To understand the mechanisms of recruitment of monocytes to the injured kidney we performed adoptive transfer experiments, transferring CD45.1+ monocytes to CD45.2 mice on day 5 of UUO fibrosis. Ly6C+ (Ly6Chigh combined with Ly6Cint) or Ly6C− (Ly6Clow) monocytes from peripheral blood (1 × 106) or Ly6Chigh monocytes from bone marrow of healthy mice (1 × 106) were transferred. Transfer of this number of monocytes was decided based on calculations that ∼1 × 106 monocytes are retrievable from the mouse circulation at any one time (3, 29). Two hours later, transferred monocytes were confirmed to be in the circulation and retained the pretransfer level of Ly6C expression (Fig. 3,A). However, 48 h later none were detected in the circulation but many in the spleen (not shown) and also the fibrotic kidney (Fig. 3,A). In the fibrotic kidney, >3% of Mφs were derived from transferred BM monocytes. The BM monocytes had differentiated into three distinct populations of kidney Mφs: Ly6Chigh, Ly6Cint, and Ly6Clow (Fig. 3,A). The proportion of these three populations reflected the populations of endogenous kidney Mφs (See Fig. 2). Thus, a single population of monocytes differentiated into three distinct populations of Mφs. We also transferred equal numbers of Ly6C+ blood monocytes (Fig. 3,B) or Ly6Clow blood monocytes (Fig. 3,C). After 2 h, Ly6C+ peripheral blood monocytes (PBMs) and Ly6Clow PBMs were detected in the circulation at similar numbers compared with Ly6Chigh BM monocytes (Fig. 3, B and C). The majority of the Ly6C+ monocytes continued to express high levels of Ly6C in the circulation, but some of the Ly6Clow cells had induced Ly6Chigh expression as a result of the transfer (Fig. 3,C). Forty-eight hours following transfer, no transferred monocytes were detected in the circulation and some were detected in the spleen, but many fewer transferred Ly6C+ or Ly6Clow blood monocytes had been recruited to the UUO kidney (Fig. 3, B and C). In fact, ∼8-fold fewer Ly6C+ and 4-fold fewer Ly6Clow blood monocytes were recruited to the fibrotic kidney compared with the transferred BM monocytes (Fig. 3,D). Nevertheless Ly6C+ blood monocytes had differentiated into three populations of kidney Mφs, but the Ly6Clow blood monocytes that had been transferred differentiated primarily into Ly6Clow kidney Mφs. The morphology of Ly6Chigh kidney Mφs suggested that they were more immature Mφs and that Ly6Clow Mφs were mature Mφs (Fig. 1). These findings, combined with our observations that the monocytosis observed in response to UUO kidney fibrosis is due to the release of BM monocytes retained in the BM, therefore suggested that the mechanism by which Ly6Clow kidney Mφs evolve is from the recruitment of Ly6Chigh BM monocytes to the kidney which then progressively differentiate into Ly6Clow Mφs. To test this hypothesis further, we transferred BM monocytes to mice with day 5 UUO kidney fibrosis as before but collected leukocytes from the kidney after a further 96 h (Fig. 3,E). After 96 h, ∼1.8% of CD11b+ kidney Mφs were derived from the CD45.1 donor BM monocytes. We expected that all Ly6Chigh-transferred monocytes would have become Ly6Clow kidney Mφs. However the experiment showed that although there were now fewer CD45.1 Mφs remaining in the kidney compared with 48 h following transfer, the 96 h transferred Ly6Chigh BM monocytes had differentiated into three distinct Mφ populations, Ly6Chigh, Ly6Cint, and Ly6Clow (Fig. 3 E). This observation indicates that rather than BM monocytes entering the kidney, becoming activated, and differentiating progressively into Ly6Clow Mφs, there are kidney factors that govern the differentiation into three types of kidney Mφs. In addition, this observation gives insight into the kinetics of kidney Mφs, indicating that they are retained in the kidney for at least 48 h.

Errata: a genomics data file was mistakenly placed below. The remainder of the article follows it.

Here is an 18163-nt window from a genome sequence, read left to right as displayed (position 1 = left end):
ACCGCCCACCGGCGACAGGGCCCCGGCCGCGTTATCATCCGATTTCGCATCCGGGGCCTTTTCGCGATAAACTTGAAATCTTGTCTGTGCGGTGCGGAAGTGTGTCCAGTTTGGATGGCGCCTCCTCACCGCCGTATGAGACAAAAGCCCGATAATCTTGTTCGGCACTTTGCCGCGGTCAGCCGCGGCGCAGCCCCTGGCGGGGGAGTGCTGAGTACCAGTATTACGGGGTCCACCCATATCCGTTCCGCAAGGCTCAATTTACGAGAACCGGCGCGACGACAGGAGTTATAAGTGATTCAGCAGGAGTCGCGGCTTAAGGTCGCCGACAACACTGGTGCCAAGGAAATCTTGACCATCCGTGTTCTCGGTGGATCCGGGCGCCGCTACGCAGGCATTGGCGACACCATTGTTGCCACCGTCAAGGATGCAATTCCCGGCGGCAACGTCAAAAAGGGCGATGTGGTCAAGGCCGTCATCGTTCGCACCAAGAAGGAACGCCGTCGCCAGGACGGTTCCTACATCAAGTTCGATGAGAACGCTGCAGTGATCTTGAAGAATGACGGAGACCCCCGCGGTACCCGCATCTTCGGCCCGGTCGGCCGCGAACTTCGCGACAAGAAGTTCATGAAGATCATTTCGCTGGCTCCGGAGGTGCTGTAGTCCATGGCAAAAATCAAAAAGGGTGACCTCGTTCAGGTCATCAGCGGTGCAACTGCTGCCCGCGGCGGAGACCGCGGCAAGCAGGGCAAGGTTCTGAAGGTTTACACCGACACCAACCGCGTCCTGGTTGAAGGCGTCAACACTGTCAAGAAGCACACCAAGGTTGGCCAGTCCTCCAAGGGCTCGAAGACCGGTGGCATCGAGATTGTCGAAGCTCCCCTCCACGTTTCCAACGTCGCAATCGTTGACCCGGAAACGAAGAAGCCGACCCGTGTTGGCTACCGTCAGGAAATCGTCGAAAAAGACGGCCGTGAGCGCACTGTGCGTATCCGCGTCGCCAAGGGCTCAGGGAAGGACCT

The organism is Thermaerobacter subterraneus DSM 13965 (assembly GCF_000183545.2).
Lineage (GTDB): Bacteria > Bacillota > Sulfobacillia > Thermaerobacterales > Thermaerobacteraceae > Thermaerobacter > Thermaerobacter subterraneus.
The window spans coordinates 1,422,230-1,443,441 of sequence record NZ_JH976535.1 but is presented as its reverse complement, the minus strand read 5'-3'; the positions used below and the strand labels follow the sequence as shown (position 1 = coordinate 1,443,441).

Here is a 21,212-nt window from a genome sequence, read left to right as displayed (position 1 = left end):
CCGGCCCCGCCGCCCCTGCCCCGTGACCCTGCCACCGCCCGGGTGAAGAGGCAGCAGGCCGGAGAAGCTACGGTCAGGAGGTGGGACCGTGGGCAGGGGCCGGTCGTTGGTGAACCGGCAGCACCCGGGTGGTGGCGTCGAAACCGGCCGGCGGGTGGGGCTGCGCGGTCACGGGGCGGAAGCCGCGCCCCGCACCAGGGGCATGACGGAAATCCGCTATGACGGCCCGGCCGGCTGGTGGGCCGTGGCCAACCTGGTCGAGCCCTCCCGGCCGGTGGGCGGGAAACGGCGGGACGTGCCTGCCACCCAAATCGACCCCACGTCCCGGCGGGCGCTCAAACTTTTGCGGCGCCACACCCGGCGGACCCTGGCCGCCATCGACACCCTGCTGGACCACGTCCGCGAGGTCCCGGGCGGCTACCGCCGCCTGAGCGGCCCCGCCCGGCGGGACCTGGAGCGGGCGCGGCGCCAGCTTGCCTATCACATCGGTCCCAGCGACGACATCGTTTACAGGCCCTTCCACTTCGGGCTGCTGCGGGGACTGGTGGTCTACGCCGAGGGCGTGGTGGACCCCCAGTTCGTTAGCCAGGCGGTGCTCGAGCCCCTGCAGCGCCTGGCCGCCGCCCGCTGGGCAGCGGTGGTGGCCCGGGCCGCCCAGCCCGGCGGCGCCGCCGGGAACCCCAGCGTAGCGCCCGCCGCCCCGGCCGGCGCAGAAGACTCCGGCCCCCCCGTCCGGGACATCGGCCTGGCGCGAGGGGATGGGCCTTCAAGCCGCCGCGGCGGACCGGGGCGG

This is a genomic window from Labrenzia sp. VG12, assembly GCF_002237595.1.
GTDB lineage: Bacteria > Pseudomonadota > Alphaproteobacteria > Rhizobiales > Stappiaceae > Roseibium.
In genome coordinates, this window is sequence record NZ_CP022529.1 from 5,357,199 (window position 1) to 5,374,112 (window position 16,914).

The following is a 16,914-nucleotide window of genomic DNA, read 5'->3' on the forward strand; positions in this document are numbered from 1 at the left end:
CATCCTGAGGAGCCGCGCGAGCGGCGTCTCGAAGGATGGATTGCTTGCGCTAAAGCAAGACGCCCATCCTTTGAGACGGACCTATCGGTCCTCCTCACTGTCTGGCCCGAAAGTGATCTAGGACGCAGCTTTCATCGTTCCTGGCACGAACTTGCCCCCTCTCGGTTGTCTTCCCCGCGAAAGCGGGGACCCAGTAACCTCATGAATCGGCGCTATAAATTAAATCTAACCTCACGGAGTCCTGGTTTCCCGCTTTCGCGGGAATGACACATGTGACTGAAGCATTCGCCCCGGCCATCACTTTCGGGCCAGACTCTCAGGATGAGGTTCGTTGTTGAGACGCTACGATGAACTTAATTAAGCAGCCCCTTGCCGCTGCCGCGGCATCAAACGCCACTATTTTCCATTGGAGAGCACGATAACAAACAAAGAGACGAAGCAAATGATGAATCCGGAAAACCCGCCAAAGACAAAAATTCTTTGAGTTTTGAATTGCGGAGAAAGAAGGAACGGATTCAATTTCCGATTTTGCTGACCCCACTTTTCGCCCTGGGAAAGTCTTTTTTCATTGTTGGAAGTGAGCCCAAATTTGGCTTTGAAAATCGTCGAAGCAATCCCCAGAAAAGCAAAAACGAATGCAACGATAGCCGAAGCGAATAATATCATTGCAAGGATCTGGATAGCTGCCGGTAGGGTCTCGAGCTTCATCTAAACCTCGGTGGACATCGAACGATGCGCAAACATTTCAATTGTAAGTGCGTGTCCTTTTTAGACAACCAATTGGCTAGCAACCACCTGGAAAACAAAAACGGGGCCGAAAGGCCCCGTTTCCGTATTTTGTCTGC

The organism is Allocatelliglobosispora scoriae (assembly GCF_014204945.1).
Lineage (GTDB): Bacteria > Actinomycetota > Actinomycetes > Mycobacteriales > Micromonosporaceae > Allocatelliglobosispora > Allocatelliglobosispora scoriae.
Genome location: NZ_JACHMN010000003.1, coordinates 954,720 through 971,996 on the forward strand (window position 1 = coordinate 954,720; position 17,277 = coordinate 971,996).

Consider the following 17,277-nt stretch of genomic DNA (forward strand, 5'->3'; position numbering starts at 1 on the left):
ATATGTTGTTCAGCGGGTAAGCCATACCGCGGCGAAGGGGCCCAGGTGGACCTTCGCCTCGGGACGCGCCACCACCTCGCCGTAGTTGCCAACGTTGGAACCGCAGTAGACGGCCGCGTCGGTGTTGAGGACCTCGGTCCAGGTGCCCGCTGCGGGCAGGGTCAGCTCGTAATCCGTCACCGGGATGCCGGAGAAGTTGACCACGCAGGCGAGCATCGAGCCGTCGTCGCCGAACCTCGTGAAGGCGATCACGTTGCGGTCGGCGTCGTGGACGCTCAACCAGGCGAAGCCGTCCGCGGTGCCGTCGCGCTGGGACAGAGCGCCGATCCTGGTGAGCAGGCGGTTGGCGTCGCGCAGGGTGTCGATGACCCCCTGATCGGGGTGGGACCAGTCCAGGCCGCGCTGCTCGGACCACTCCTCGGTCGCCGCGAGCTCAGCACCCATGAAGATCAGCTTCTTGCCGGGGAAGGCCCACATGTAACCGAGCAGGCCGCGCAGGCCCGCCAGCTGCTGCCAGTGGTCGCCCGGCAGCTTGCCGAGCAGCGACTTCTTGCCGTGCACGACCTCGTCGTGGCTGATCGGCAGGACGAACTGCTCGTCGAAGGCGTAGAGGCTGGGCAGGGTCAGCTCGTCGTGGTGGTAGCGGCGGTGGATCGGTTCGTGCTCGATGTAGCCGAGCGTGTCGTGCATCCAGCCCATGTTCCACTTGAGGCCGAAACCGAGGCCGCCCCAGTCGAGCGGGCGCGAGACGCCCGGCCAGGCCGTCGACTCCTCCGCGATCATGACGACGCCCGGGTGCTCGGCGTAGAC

Both resident Mφs and monocyte-derived Mφs contribute numerically to inflammatory Mφs, but only monocytes have the capacity to regulate fibrosis